As a bright-eyed and bushy-tailed new English teacher, it did not take me too long to begin muttering to myself, “Why are so many of my students so reluctant to embrace books?”
Actually, using the word “reluctant” is a euphemism. My students overtly HATED books. And why not, I soon discovered. Many of them read years below their grade level, suffered a personal history of unequivocal failure with the written word, and had been perpetually ostracized, shamed, and belittled for their ability (or lack thereof) to work with black ink on a rectangular page ever since they could remember.
Action-adventure movies? Now those spoke to them. Downloading music while texting with friends on their cell phones? Now that engaged them. Deconstructing fiction as we analyzed the literary device of similes? Some days I could actually hear the snoring before their heads hit the desks.
Then, one day, I used hip-hop.
From the very first moment I announced what we’d be doing, I had one hundred percent engagement. Even from the kids in the back row—you know the ones I’m referring to: the asocial, brooding, anti-authority kids who always wear sweatshirt hoodies draped over their heads like Obi-Wan Kenobi from Star Wars. It turned out that when they were engaged in the topic at hand, they showed themselves to be intelligent, thoughtful, perceptive students with definite points of view on a whole host of topics, and eager to share their thoughts. Needless to say, I was both surprised and impressed.
As Michael Cirelli and I note in the introduction to our new book, Hip-Hop Language Arts (Street Smart Press, 2015), “Using hip-hop in the classroom isn’t a gimmick or a hook; it’s research-based, cutting-edge US education that has been recognized as efficacious by the US Department of Education, Ivy League universities, and the most significant group of people—real classroom teachers who work on the front lines in US classrooms each and every day.”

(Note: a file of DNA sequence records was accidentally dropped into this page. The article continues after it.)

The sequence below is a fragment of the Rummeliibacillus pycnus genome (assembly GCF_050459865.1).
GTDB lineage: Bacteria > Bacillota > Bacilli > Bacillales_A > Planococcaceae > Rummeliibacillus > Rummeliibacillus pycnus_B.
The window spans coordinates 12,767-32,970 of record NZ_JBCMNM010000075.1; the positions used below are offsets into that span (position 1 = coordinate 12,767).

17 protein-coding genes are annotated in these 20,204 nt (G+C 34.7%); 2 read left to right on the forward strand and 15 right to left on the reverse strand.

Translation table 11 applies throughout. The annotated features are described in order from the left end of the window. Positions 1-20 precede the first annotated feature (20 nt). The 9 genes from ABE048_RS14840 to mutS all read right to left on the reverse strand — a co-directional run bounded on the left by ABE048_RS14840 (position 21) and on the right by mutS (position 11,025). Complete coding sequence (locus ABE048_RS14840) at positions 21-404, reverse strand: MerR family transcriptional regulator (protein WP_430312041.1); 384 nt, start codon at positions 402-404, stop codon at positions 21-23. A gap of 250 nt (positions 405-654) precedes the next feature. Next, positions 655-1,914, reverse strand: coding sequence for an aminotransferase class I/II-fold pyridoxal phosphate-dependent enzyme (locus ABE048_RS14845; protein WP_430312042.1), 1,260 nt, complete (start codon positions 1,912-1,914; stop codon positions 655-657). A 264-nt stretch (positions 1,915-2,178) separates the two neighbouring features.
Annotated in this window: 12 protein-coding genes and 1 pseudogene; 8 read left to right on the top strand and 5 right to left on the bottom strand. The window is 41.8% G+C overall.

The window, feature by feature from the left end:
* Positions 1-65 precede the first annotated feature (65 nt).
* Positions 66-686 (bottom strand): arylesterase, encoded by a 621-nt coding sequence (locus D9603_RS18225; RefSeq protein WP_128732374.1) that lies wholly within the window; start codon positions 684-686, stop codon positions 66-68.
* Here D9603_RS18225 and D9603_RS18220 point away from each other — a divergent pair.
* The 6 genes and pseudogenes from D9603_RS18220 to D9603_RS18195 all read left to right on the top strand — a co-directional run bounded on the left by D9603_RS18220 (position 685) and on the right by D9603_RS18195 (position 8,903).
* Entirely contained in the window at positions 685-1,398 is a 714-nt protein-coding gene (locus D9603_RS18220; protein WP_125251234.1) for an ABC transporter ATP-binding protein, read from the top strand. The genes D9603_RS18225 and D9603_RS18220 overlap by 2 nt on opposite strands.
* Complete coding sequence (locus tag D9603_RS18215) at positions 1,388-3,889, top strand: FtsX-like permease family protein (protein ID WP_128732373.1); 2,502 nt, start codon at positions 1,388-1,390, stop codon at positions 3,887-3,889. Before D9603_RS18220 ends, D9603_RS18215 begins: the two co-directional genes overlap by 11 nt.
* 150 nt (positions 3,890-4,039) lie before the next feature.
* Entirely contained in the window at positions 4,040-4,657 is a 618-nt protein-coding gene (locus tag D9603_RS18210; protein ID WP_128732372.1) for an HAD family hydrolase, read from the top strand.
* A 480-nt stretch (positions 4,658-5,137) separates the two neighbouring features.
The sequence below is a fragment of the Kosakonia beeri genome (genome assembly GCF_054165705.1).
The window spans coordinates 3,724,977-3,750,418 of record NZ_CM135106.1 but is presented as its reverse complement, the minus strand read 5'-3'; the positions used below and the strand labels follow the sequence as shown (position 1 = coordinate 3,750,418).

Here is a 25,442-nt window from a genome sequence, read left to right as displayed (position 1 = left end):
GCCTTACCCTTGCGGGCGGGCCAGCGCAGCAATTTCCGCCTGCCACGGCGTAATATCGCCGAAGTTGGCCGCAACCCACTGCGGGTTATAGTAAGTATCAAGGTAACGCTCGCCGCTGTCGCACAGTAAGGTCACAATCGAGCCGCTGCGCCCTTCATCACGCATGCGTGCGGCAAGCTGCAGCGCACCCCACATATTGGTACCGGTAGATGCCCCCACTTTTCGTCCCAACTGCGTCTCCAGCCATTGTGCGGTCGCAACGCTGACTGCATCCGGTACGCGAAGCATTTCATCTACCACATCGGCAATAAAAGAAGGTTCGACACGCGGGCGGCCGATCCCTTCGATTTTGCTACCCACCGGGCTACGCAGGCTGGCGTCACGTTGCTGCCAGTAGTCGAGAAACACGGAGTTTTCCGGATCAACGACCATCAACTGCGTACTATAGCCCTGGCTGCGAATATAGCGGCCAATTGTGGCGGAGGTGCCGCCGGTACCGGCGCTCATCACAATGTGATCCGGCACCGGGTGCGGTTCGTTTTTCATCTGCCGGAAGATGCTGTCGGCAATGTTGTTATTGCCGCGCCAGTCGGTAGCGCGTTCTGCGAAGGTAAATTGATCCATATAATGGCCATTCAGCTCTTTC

Tapping the power of hip-hop education changed my life. Student engagement in my classroom rocketed, which led to student achievement rocketing, which led to me being named California Teacher of the Year. Just amazing!
The data-driven, proven methodologies in Hip-Hop Language Arts have created learning tools for 21st-century students who are often marginalized and have few opportunities to cultivate their own innate literacies. And all of our work begins with the smart and effective implementation of standards-based lesson plans that have been constructed around three inviolable principles:
- no profanity,
- no misogyny,
- no homophobia.
Click here to find a standards-based lesson plan from the book that uses hip-hop pedagogy to teach students how to make a claim and—through a series of questions—support it with textual evidence. Theory is great, but when the bell rings, we know that teachers need actual lesson plans they can trust. The lessons in Hip-Hop Language Arts are where the rubber meets the road, the needle meets the record, and the classics meet the contemporaries. We invite you to try it in your own classroom.
Michael Cirelli’s newest collection, The Grind, has been described by Terrance Hayes as “straight-forward, straight up, grace.” He is also the author of Everyone Loves The Situation, a finalist for the Paterson Poetry Prize; Vacations on the Black Star Line; and Lobster with Ol’ Dirty Bastard, which was a New York Times bestseller from an independent press. His work has appeared in The Best American Poetry, Hanging Loose, and Texas Review, among other publications. He is the executive director of Urban Word NYC, and has authored two poetry curricula, Poetry Jam (Recorded Books, 2010) and Hip-Hop Poetry & the Classics. He teaches courses on hip-hop and critical literacy at New York University, Michigan State University, and the University of Wisconsin, and has appeared on HBO’s Def Poetry Jam and Brave New Voices.
Alan Sitomer is the author of nineteen books for students, teachers and parents, including two books co-authored with Michael Cirelli that harness the power of hip-hop pedagogy. You can learn more about the work he does in the field of hip-hop pedagogy at StreetSmartPress.